The Department of Biomedical Sciences manages the research activity in Biology, Medicine and Public Health. It provides technologies and services to both the public and the private area, with the purpose of promoting knowledge on the fundamental mechanism governing physiological and pathological aspects in living organism, starting from basic research in life sciences to the study of human diseases and of innovative therapeutic interventions. The ultimate aim is to explore new opportunities for ameliorating the health of mankind.
The fundamental activities regard oncology, neurodegenerative diseases, cardiovascular and pulmonary diseases, immunology and infectious diseases, epidemiology and health care research, Biology and biomedical technologies. In these areas, some technologies have been developed and they have found a wider use in the different benchmark areas: proteomics, pharmacogenomics, advanced calculus in bioinformatics and system biology, robotic systems for the limbs’ rehabilitation, molecular diagnostics and imaging.
A research team at Isa-Cnr analyzed the use of these natural, antioxidant compounds in cancer, highlighting, in two studies, the pros and cons of their use and demonstrating that not always their effect(s) does depend upon the antioxidant activity. The articles have been published on Seminars in Cancer Biology and Oncotarget
Epilepsy and Intellectual Disability, which usually have their onset during childhood, are in some cases linked to mutations in the gene KIAA1202, which contains the information to produce the protein Shrm4. An international study, published on Nature Communication, coordinated by Maria Passafaro, at the Institute of Neuroscience of the National Research Council (IN-CNR), demonstrated one possible mechanism by which these mutations could cause those pathologies
Through sophisticated metagenomics and bioinformatics techniques, italian researchers from the Cnr - Italian Research Council - and University of Florence characterized the bacterial and fungal gut microbiota in a cohort of autistic individuals. The study, pulished on ‘Microbiome’, underlines the importance of the microbiome as biomarker and therapeutic target, in dietary intervention studies for the improvement of the quality of life of ASDs patients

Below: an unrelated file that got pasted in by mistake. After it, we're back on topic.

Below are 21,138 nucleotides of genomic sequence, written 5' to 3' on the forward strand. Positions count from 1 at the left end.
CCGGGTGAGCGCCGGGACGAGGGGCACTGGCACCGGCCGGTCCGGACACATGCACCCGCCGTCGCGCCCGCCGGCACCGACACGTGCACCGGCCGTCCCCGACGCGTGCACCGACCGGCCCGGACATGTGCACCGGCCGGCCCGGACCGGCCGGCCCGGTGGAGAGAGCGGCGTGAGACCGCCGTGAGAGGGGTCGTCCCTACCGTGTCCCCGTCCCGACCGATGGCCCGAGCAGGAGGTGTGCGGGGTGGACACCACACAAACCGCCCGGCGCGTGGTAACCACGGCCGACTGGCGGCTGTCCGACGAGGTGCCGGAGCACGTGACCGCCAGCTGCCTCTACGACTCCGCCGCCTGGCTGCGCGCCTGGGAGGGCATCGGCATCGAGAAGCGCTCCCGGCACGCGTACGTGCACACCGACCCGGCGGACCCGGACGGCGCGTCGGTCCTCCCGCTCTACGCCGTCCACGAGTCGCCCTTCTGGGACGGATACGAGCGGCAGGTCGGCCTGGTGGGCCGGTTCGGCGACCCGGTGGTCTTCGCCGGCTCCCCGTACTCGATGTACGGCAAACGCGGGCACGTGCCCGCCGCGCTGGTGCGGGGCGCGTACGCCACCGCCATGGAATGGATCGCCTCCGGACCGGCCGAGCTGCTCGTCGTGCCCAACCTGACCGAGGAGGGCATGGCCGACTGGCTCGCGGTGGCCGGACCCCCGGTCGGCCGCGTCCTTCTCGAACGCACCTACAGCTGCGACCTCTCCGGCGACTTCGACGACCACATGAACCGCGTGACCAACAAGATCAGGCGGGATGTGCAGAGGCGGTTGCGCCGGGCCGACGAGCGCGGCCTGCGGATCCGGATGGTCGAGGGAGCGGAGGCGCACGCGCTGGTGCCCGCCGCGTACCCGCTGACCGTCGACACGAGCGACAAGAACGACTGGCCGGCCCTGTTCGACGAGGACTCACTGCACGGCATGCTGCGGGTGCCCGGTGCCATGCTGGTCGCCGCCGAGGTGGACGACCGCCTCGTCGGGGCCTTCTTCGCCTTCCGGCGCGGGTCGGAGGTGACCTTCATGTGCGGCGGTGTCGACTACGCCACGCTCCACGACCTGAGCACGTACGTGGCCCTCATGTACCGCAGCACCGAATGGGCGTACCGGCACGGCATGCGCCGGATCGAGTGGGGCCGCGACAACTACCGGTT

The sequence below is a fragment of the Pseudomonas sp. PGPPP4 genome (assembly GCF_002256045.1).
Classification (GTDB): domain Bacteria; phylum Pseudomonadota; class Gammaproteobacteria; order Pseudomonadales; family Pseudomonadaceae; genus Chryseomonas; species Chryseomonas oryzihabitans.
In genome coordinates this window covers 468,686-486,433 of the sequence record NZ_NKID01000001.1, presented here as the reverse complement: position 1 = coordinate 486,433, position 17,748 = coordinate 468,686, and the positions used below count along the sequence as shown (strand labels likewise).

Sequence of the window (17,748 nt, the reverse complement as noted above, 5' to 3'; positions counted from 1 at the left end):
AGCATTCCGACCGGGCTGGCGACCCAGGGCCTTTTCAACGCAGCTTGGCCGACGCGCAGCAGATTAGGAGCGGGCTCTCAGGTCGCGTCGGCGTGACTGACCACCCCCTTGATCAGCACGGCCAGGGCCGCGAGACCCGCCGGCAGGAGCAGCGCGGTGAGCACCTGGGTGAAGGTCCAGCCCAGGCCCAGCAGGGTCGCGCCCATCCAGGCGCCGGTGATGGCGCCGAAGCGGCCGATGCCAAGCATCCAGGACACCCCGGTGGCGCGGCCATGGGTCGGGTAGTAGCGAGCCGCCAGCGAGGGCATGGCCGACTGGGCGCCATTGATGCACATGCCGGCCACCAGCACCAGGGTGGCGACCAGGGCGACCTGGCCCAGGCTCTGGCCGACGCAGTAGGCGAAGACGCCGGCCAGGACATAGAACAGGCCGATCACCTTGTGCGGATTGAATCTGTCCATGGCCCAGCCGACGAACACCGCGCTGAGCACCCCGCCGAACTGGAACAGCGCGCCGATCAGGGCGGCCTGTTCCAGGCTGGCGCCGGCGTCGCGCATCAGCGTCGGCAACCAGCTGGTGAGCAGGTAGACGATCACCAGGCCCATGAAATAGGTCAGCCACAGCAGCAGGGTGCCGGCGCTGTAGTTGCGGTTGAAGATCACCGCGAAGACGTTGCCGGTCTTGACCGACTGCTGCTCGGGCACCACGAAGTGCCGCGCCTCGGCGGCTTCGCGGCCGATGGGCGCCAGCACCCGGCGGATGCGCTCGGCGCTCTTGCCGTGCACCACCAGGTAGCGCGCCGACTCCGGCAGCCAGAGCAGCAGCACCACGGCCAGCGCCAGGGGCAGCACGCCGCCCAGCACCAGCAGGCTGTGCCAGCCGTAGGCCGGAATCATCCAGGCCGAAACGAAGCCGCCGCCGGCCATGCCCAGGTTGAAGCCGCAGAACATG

A research study conducted at the Institute for Photonics and Nanotechnologies of the National Research Council has been published in the prestigious journal Nature Physics. An international team of scientists has monitored in real-time the scattering behavior of electrons propagating in a non-conducting material after the interaction with high-energy photons. Their insights could have an important impact for radiotherapy
Iom-Cnr and Sissa unveil new functional mechanisms of important pharmacological targets. The study has been published in the Journal of Physical Chemistry Letters
The 17th congress of the European society for photobiology will be held in Pisa (Italy) under the aegis of Cnr, Pisa Cnr Campus and Pisa University and municipality
Dr Nicola Normanno from the Istituto nazionale tumori 'Fondazione G. Pascale'-Ircss, Naples, will give a seminar on the molecular heterogeneity of colon cancer. The event is organized by Ibp-Cnr
A study published in the New England Journal of Medicine reports an important new mechanism of predisposition to two autoimmune diseases, multiple sclerosis (MS) and systemic lupus erythematosus (Lupus)
The EU-funded project Cupido, started in February 2017, proposes an innovative solution: the application of nanotechnologies to the cardiovascular field. Cupido aims to hit the core of the cardiovascular disease, developing inhalable nanoparticles that can deliver as simple as breathing a therapeutic directly to the diseased heart. Nanoparticles are extremely tiny, almost 1 million times smaller than a grain of sand in size and far too small to see with conventional microscopes
Full resolution of cognitive conflicts requires brain’s undivided attention. That's why conflicts are potentially dangerous in situations requiring sustained monitoring, such as, for instance, driving. This was revealed by a study carried out by the Institute of Bioimaging and Molecular Physiology of the National Research Council in collaboration with the University of Milan Bicocca
The repertoire of gluten immuno-toxic peptides has been extensively characterized in children with Celiac Disease thanks to a collaboration between Australia and Italy